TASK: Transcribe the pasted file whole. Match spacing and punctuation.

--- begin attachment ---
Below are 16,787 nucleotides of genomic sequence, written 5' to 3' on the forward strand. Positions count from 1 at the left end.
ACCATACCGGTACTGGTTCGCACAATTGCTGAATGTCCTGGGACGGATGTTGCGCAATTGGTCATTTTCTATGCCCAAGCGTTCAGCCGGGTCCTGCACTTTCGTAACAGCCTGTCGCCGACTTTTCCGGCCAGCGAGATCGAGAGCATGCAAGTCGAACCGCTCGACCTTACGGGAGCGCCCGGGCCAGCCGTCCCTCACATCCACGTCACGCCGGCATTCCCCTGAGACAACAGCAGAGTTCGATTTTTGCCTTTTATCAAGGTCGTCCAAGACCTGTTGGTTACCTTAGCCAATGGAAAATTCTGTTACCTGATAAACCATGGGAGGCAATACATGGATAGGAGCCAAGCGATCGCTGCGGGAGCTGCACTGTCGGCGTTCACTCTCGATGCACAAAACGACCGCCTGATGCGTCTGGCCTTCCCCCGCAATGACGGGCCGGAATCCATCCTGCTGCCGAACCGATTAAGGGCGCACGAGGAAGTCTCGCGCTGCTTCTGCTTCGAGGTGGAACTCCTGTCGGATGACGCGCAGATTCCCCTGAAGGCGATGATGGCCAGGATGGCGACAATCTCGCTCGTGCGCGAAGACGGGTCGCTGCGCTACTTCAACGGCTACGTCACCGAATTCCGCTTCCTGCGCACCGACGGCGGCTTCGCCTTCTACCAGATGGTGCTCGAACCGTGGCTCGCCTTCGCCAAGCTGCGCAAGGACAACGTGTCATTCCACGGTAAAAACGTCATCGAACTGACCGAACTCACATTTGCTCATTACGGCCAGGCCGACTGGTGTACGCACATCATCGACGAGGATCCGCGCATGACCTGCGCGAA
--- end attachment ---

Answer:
Below are 16,787 nucleotides of genomic sequence, written 5' to 3' on the forward strand. Positions count from 1 at the left end.
ACCATACCGGTACTGGTTCGCACAATTGCTGAATGTCCTGGGACGGATGTTGCGCAATTGGTCATTTTCTATGCCCAAGCGTTCAGCCGGGTCCTGCACTTTCGTAACAGCCTGTCGCCGACTTTTCCGGCCAGCGAGATCGAGAGCATGCAAGTCGAACCGCTCGACCTTACGGGAGCGCCCGGGCCAGCCGTCCCTCACATCCACGTCACGCCGGCATTCCCCTGAGACAACAGCAGAGTTCGATTTTTGCCTTTTATCAAGGTCGTCCAAGACCTGTTGGTTACCTTAGCCAATGGAAAATTCTGTTACCTGATAAACCATGGGAGGCAATACATGGATAGGAGCCAAGCGATCGCTGCGGGAGCTGCACTGTCGGCGTTCACTCTCGATGCACAAAACGACCGCCTGATGCGTCTGGCCTTCCCCCGCAATGACGGGCCGGAATCCATCCTGCTGCCGAACCGATTAAGGGCGCACGAGGAAGTCTCGCGCTGCTTCTGCTTCGAGGTGGAACTCCTGTCGGATGACGCGCAGATTCCCCTGAAGGCGATGATGGCCAGGATGGCGACAATCTCGCTCGTGCGCGAAGACGGGTCGCTGCGCTACTTCAACGGCTACGTCACCGAATTCCGCTTCCTGCGCACCGACGGCGGCTTCGCCTTCTACCAGATGGTGCTCGAACCGTGGCTCGCCTTCGCCAAGCTGCGCAAGGACAACGTGTCATTCCACGGTAAAAACGTCATCGAACTGACCGAACTCACATTTGCTCATTACGGCCAGGCCGACTGGTGTACGCACATCATCGACGAGGATCCGCGCATGACCTGCGCGAA